Daily Business Report-Feb. 6, 2018
Amtrak Pacific Surfliner crosses the bridge over the San Diego River. (Photo: SANDAG)
First New Track in Double-Tracking
Project Over San Diego River is Completed
Double-Tracking allows trains traveling in opposite directions
to pass each other without slowing down or stopping
A new bridge over the San Diego River opened to rail traffic on Monday. The first train over the bridge was the 4 a.m. Amtrak Pacific Surfliner, heading north from Santa Fe Depot.
The 900-foot bridge is part of the San Diego River Double Track Project that will increase the passenger and freight rail capacity and improve service for commuters. The old rail bridge, in use for decades, will be demolished to make way for a parallel bridge that will complete the double-tracking over the San Diego River. Double tracking allows trains traveling in opposite directions to pass each other without slowing down or stopping.
The San Diego River Bridge is a critical component of the double-tracking effort, as it is the only single-track segment south of Balboa Avenue. Once the parallel bridge is constructed and operational, the result will be a continuous seven-mile double track segment from Garnet Avenue/Balboa Avenue to the Santa Fe Depot.
The overall project budget is $93.9 million, which includes right-of-way costs, design, environmental planning, construction management, permitting, signal installation, and construction. The SDRDT Project began in 2016. Construction is anticipated to be complete in 2019.
San Diego Regional Chamber of Commerce
to Hold Party to Celebrate its 147th Year
The San Diego Regional Chamber of Commerce celebrates its 147th year anniversary tonight with awards to local leaders and a talk by acclaimed filmmaker Brett Culp, co-founder of The Rising Heroes Project.
The event will celebrate the chamber’s partners and members and the accomplishments achieved over the past year. The chamber will also share its priorities for 2018 which includes a focus on leadership.
The event will be held from 5 to 7:30 p.m. at the Marriott Marquis & Marina Grand Ballroom on West Harbor Drive in Downtown San Diego.
Culp, whose film “Legends of the Knight” raised more than $100,000 for charity, will deliver keynote remarks on the potential each of us has for leadership that can make a meaningful, lasting impact. County Supervisor Kristin Gaspar will share an update from county government and recognize the chamber’s 2018 board of directors’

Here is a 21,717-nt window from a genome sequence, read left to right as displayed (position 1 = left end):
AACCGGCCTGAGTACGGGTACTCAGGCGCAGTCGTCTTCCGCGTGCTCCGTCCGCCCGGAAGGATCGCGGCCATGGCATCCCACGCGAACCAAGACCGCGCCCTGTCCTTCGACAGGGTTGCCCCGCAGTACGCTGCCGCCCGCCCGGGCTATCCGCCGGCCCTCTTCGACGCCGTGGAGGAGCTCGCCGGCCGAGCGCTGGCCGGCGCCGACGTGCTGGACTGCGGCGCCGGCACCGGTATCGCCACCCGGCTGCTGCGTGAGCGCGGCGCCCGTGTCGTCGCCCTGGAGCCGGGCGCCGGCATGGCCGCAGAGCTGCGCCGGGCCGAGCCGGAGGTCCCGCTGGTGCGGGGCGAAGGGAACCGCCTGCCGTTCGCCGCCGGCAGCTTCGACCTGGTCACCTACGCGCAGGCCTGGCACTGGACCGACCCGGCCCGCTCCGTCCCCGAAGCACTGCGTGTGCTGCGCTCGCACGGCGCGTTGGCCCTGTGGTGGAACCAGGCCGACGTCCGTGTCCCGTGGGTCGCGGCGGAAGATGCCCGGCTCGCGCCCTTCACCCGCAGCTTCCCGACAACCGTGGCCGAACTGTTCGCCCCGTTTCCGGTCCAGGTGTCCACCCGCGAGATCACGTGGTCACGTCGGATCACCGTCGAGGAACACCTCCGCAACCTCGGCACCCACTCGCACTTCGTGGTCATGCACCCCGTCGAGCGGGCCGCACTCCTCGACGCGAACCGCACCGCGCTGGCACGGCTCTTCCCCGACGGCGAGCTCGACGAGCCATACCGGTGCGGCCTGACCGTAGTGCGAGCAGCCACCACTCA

Susan Salka, CEO, president and director of AMN Healthcare, will be presented the “Moving San Diego Forward” award by the chamber. Herb Johnson, former president and CEO of the San Diego Rescue Mission, will receive the “Herb Klein Spirit of San Diego” award.
Hobby Lobby to Anchor Oceanside’s
College Plaza Shopping Center
Hobby Lobby will serve as a new anchor at the College Plaza shopping Center in Oceanside. The arts and crafts specialty retailer completed a lease for 58,646 square feet in the North County center and will backfill a significant anchor-tenant vacancy previously occupied by Dick’s Sporting Goods. College Plaza is owned by 95 College Plaza LTD, which was represented in the transaction by Bruce Schiff and Andrew Peterson with Cushman & Wakefield.
With more than 800 stores, Hobby Lobby is the largest privately owned arts-and-crafts retailer in the world with approximately 32,000 employees and operating in 47 states.
New Restaurant Concept to Anchor
Pacific Gate By Bosa’s Retail Space
Bosa Development announced that its Pacific Gate by Bosa’s ground floor retail space will be anchored by Puffer Malarkey Restaurants’ newest restaurant concept, Animae. Spearheaded by Christopher Puffer, Brian Malarkey and co-chef and partner Shane McIntyre, the company is known for its successful concepts, including Herb & Wood, Herb & Eatery, Green Acre, and Farmer & The Seahorse. Animae will be a contemporary Asian American restaurant that blends cuisines from Japan to Southeast Asia with the cosmopolitan design and architecture of Hong Kong. It is scheduled to open at the end of the year, taking up more than 15,000 square feet of the ground floor retail space.
Financing Arranged for San Elijo Hills
Town Center Phase I in San Marcos
Construction financing of $7.46 million has been arranged for the San Elijo Hills Town Center Phase I, which is part of the San Elijo Hills master-planned community in San Marcos. HFF worked on behalf of the developer, Ambient Communities, to place the 18-month construction loan with a commercial bank.
San Elijo Hills Town Center Phase I consists of four single-story buildings comprising multi-tenant retail suites ranging from 1,080 to 6,400 square feet. In the summer of 2018, Ambient Communities will welcome its first tenants to the San Elijo Hills Town Center: Cycle Bar, Lourdes Mexican Restaurant, Downtown Academy Tutoring, Everbowl and San Elijo Pediatric Dentistry. As leasing progresses, more tenants will be announced.
UC San Diego Health Selected
as Accountable Care Organization
UC San Diego Health has been selected by Centers for Medicare & Medicaid Services as one of 561 Accountable Care Organizations (ACOs), ensuring as many as 10.5 million Medicare beneficiaries across the United States have access to high-quality, coordinated care.